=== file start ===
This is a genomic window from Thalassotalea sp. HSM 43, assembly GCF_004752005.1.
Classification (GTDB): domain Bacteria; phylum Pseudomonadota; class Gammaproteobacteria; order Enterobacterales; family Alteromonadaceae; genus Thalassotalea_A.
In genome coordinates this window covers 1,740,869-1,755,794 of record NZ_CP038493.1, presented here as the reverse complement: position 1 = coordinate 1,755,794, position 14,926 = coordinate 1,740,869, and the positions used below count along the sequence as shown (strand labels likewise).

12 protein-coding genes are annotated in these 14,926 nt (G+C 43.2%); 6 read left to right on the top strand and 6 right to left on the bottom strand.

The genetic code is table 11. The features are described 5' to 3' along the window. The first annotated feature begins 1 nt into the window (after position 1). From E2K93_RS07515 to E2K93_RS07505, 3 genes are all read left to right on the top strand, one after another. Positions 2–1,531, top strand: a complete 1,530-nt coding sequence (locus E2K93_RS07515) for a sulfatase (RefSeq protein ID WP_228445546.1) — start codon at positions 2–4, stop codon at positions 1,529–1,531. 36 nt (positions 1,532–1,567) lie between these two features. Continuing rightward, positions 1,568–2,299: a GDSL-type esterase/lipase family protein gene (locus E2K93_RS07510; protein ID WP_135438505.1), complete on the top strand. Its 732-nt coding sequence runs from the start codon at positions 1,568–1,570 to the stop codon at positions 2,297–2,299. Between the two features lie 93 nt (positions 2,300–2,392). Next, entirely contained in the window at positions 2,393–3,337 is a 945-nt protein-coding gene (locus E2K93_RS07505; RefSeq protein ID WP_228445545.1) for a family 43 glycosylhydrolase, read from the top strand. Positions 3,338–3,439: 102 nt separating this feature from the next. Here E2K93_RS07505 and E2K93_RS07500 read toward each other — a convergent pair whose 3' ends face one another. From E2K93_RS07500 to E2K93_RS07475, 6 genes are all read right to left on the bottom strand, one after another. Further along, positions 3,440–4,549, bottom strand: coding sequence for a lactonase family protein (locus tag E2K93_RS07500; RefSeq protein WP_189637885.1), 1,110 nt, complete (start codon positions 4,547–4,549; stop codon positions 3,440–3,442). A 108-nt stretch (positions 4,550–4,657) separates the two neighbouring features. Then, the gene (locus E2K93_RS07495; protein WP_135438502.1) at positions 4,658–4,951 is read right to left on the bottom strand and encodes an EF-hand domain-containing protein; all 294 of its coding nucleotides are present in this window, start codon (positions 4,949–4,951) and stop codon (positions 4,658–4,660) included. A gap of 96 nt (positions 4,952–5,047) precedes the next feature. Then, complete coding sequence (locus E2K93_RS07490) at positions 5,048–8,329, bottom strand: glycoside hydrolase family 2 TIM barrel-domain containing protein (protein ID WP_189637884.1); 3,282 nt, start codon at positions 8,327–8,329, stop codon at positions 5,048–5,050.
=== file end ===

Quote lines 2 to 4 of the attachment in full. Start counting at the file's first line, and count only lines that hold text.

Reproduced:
Classification (GTDB): domain Bacteria; phylum Pseudomonadota; class Gammaproteobacteria; order Enterobacterales; family Alteromonadaceae; genus Thalassotalea_A.
In genome coordinates this window covers 1,740,869-1,755,794 of record NZ_CP038493.1, presented here as the reverse complement: position 1 = coordinate 1,755,794, position 14,926 = coordinate 1,740,869, and the positions used below count along the sequence as shown (strand labels likewise).

12 protein-coding genes are annotated in these 14,926 nt (G+C 43.2%); 6 read left to right on the top strand and 6 right to left on the bottom strand.